HMCS Harry DeWolf in BC before heading on Caribbean mission

New warship visits BC

HMCS Harry DeWolf — the first Canadian naval ship to cross the Northwest Passage since the HMCS Labrador in 1954 — sailed to CFB Esquimalt on Monday for maintenance.

The new Arctic offshore patrol vessel left Halifax on Aug. 3 on its maiden operational deployment and made stops at communities along its route, including Iqaluit, Pond Inlet, Grise Fjord, Cambridge Bay, Kugluktuk, Hershell Island, Prince Rupert and Vancouver before arriving at Ogden Point on Sunday.

The vessel is estimated to have travelled 10,050 nautical miles or about 18,610 kilometres.

The Harry DeWolf, which can be used as an icebreaker in the north, is one of six vessels in its class that are intended to assert Canadian sovereignty in Arctic and coastal Canadian waters and support international operations.

The 338-foot-long vessel is in Esquimalt for two weeks of scheduled maintenance. It is set to leave on Oct. 22 to participate in Operation CARIBBE, a U.S.-led counter-narcotics operation in the Caribbean Sea and the eastern Pacific Ocean. The ship will work on both sides of the Panama Canal.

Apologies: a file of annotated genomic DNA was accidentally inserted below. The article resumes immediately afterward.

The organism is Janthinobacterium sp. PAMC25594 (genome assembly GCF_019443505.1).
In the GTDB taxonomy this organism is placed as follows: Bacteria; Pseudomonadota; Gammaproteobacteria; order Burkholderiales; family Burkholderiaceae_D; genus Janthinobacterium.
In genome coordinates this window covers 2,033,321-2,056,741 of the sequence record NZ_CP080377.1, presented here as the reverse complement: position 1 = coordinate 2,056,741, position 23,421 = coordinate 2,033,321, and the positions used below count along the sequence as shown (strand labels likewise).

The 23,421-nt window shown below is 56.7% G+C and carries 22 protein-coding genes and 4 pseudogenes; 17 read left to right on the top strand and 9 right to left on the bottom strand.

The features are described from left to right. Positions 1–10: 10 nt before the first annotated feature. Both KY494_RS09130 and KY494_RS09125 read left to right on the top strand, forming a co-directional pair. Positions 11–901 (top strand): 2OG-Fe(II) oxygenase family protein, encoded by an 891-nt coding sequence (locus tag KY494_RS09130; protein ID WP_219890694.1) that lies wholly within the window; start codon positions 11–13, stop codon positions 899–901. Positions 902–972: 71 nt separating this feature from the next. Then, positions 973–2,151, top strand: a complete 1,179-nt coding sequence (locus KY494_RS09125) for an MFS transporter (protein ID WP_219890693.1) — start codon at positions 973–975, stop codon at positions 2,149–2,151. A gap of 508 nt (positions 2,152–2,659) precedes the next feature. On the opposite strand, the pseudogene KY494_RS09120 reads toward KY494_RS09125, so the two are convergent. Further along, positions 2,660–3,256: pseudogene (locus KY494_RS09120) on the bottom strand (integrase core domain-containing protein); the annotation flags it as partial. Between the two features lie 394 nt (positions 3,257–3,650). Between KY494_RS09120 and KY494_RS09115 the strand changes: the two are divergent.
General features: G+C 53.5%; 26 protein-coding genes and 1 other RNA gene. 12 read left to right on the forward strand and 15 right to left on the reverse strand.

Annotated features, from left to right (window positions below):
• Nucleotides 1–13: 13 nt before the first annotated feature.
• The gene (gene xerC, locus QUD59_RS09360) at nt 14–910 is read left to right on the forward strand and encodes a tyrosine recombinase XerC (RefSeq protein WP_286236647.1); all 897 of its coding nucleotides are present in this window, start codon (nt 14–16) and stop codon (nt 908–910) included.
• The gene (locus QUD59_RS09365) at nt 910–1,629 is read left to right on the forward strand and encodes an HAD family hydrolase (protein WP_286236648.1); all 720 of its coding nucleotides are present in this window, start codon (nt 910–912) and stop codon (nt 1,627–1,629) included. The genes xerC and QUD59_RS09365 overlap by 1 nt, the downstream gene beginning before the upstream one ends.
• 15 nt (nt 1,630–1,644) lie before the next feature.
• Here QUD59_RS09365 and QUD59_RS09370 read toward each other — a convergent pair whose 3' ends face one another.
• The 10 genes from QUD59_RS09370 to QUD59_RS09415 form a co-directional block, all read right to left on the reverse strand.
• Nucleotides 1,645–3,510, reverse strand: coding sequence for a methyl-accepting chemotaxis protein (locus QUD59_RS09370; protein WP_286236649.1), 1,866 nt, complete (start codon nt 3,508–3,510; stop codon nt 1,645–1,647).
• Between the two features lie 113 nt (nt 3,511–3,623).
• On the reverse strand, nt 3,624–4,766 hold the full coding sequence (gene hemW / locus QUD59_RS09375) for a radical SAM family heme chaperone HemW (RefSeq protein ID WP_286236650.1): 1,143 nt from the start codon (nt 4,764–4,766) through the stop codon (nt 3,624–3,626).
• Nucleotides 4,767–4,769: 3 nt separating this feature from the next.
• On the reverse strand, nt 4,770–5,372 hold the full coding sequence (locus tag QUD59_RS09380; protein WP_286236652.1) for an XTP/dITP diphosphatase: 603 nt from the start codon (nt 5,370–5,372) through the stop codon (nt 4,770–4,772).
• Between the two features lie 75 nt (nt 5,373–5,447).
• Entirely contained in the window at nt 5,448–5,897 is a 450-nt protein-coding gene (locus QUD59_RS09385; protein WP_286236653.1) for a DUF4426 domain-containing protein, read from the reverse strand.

After that exercise, the Harry DeWolf will continue to circumnavigate North America before returning to Halifax in early December.

The ship was built under the National Shipbuilding Procurement Strategy at Irving Shipbuilding’s Halifax shipyard.

Irving and North Vancouver’s Seaspan Shipyards won the major contracts to revitalize Canada’s marine fleet. Irving is building warships while Seaspan is constructing non-combat vessels, including the new Polar icebreaker.

The ship conducted exercises with a number of other agencies. These included the Canadian Coast Guard, Canadian Rangers, the RCMP’s marine division, Canadian Army land task forces and the Defence Research and Development Council.

The vessel is equipped with multi-role rescue boats with a top speed of 35-plus knots (about 65 km/h). It also has a 25 mm Mk 38 machine gun system that features a highly accurate gun targeting and surveillance system, as well as the M242 Cannon, the armed forces said. This system can be employed to support domestic law enforcement roles.

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